A reference on a translators’ mailing list to Anglo-Saxon accounting conjured up visions of, at best, Fred Flintstone with an abacus. It reminded me of the blurb in Erlangen (in the early 1980s) saying I taught Anglo-Saxon law.
A Google for angelsächsisches does reveal sites relating to Old English, but also the term Angelsächsisches Modell, translated sometimes as ‘Anglo-Saxon’ model (i.e. in inverted commas), Continental or Anglo-Saxon, the British and American ‘Anglo-Saxon’ model, or the so-called Anglo-Saxon model, which shows that at least some journalists are aware it isn’t really English.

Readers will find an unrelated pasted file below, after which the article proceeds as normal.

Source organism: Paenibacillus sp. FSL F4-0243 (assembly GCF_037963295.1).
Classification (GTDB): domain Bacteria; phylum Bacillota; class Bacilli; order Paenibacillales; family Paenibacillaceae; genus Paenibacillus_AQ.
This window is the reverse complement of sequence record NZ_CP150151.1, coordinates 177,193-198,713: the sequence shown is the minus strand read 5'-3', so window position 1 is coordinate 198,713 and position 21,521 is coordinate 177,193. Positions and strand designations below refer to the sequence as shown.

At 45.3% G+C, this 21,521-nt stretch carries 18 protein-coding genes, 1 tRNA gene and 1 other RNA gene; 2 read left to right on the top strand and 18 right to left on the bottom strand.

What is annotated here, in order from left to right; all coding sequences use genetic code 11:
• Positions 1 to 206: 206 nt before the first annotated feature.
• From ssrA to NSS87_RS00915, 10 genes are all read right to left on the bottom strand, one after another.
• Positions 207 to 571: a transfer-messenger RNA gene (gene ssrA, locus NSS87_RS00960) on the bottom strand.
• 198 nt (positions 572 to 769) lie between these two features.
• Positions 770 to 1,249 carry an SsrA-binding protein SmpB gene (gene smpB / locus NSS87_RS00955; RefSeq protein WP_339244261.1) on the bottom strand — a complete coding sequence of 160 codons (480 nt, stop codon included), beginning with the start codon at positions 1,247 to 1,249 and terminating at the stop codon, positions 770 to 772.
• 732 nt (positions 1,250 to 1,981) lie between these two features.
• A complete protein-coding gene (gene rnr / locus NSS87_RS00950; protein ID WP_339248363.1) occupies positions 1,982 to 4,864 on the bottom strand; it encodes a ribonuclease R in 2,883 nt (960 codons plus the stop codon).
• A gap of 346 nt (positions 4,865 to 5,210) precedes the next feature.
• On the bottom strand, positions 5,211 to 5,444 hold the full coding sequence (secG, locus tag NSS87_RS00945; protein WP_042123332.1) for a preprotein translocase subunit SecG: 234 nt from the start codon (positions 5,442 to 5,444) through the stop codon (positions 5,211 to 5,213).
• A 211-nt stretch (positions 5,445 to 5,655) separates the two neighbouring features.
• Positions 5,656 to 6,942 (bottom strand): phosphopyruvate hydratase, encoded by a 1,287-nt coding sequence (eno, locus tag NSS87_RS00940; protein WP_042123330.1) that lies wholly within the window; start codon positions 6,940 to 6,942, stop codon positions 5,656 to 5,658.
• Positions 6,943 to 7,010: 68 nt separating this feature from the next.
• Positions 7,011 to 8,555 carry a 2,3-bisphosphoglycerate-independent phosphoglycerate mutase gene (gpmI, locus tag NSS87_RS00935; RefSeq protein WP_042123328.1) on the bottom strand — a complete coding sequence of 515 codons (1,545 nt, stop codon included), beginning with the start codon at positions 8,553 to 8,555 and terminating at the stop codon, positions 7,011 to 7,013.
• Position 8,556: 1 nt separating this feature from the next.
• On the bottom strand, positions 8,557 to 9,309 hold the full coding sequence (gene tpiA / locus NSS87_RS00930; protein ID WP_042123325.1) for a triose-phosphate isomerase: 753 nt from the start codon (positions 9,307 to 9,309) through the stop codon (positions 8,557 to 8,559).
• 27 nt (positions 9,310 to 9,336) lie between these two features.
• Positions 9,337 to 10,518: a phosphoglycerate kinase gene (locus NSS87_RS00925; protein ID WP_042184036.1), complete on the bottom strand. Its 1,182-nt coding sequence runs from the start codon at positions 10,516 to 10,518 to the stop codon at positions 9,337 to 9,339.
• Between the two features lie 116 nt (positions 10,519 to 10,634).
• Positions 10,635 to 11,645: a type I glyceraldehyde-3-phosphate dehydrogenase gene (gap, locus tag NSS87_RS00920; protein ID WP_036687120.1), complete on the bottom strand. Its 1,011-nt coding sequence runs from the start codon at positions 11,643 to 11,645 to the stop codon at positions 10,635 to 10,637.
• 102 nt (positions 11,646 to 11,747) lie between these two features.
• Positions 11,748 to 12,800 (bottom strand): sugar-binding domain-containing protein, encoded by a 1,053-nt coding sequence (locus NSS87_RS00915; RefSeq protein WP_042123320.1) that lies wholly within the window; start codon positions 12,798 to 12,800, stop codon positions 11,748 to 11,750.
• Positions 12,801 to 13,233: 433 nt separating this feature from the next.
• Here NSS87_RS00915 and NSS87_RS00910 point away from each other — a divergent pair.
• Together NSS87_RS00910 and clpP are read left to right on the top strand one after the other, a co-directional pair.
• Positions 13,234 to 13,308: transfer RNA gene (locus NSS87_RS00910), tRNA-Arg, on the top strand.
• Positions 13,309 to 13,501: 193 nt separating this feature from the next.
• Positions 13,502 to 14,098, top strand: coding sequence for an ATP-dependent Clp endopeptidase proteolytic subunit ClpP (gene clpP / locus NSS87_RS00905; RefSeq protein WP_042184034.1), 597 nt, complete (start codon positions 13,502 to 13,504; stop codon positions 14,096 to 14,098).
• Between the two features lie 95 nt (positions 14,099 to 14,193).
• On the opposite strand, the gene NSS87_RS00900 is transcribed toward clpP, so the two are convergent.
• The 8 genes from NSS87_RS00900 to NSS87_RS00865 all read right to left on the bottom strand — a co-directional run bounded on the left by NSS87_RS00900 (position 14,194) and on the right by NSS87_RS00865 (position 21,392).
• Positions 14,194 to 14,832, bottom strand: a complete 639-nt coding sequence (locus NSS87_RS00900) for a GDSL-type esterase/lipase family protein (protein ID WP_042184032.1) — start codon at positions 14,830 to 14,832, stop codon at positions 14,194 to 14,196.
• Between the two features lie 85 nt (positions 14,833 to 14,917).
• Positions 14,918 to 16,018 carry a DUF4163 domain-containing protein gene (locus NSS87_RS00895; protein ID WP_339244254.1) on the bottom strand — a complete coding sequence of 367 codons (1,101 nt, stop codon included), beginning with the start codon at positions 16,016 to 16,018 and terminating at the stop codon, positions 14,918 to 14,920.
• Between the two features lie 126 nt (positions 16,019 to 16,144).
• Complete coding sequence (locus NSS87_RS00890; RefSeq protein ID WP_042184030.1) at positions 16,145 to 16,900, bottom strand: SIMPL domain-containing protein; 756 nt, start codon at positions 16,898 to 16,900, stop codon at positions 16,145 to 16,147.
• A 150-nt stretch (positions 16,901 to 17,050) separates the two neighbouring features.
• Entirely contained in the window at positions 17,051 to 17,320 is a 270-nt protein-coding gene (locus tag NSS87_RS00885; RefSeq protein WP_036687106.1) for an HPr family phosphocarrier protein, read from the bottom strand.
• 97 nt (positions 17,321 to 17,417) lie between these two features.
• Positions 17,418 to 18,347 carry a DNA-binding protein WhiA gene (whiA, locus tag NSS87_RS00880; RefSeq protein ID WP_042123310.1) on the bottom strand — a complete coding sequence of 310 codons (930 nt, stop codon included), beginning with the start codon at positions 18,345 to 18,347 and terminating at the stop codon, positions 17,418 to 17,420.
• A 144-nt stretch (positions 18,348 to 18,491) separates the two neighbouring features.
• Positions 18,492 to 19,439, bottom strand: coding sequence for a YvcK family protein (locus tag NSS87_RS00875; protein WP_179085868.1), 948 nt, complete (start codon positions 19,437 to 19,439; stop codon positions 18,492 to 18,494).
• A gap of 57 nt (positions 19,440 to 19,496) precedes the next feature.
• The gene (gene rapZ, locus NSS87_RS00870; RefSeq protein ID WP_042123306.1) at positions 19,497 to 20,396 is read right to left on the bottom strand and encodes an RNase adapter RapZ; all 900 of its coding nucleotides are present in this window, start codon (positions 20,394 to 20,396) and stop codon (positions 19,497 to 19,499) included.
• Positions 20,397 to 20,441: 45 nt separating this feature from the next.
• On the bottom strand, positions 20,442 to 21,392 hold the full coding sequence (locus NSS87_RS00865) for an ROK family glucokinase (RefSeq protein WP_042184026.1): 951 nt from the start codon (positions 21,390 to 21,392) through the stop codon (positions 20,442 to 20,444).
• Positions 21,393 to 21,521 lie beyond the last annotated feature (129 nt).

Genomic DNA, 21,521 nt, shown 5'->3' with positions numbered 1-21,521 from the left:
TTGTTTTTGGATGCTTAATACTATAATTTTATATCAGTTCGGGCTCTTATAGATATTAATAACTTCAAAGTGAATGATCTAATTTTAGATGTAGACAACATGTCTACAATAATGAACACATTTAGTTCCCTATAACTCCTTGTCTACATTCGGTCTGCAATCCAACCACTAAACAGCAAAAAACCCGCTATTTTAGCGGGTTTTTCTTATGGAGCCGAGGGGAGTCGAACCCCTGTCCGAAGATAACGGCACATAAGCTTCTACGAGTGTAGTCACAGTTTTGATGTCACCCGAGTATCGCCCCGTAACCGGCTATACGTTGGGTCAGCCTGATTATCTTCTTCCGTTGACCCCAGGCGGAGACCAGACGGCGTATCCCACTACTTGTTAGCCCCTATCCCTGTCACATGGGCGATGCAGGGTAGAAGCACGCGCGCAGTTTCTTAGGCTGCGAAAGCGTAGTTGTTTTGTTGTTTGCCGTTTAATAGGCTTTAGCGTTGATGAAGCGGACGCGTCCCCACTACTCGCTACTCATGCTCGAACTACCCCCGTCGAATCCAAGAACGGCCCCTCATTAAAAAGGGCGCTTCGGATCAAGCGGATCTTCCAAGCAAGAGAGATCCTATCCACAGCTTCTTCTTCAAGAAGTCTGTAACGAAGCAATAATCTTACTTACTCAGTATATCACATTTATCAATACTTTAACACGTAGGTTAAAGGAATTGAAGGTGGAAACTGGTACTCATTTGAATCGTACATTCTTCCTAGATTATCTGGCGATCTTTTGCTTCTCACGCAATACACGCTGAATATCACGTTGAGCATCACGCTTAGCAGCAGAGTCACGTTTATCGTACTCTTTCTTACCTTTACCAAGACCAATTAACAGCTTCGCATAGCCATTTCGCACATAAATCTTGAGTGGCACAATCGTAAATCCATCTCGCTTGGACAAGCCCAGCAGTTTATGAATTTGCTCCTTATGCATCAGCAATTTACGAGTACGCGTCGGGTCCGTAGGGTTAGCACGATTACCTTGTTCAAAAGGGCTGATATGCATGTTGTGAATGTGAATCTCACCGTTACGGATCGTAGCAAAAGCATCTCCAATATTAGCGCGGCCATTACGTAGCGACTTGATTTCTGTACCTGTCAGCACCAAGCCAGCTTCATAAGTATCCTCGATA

An Anglo-Saxon model in Ipswich Museum:
It was mooted that the term Anglo-Saxon was first used in French in the late 19th century, actually meaning Jewish (les financiers anglo-saxons). But that seems to be past.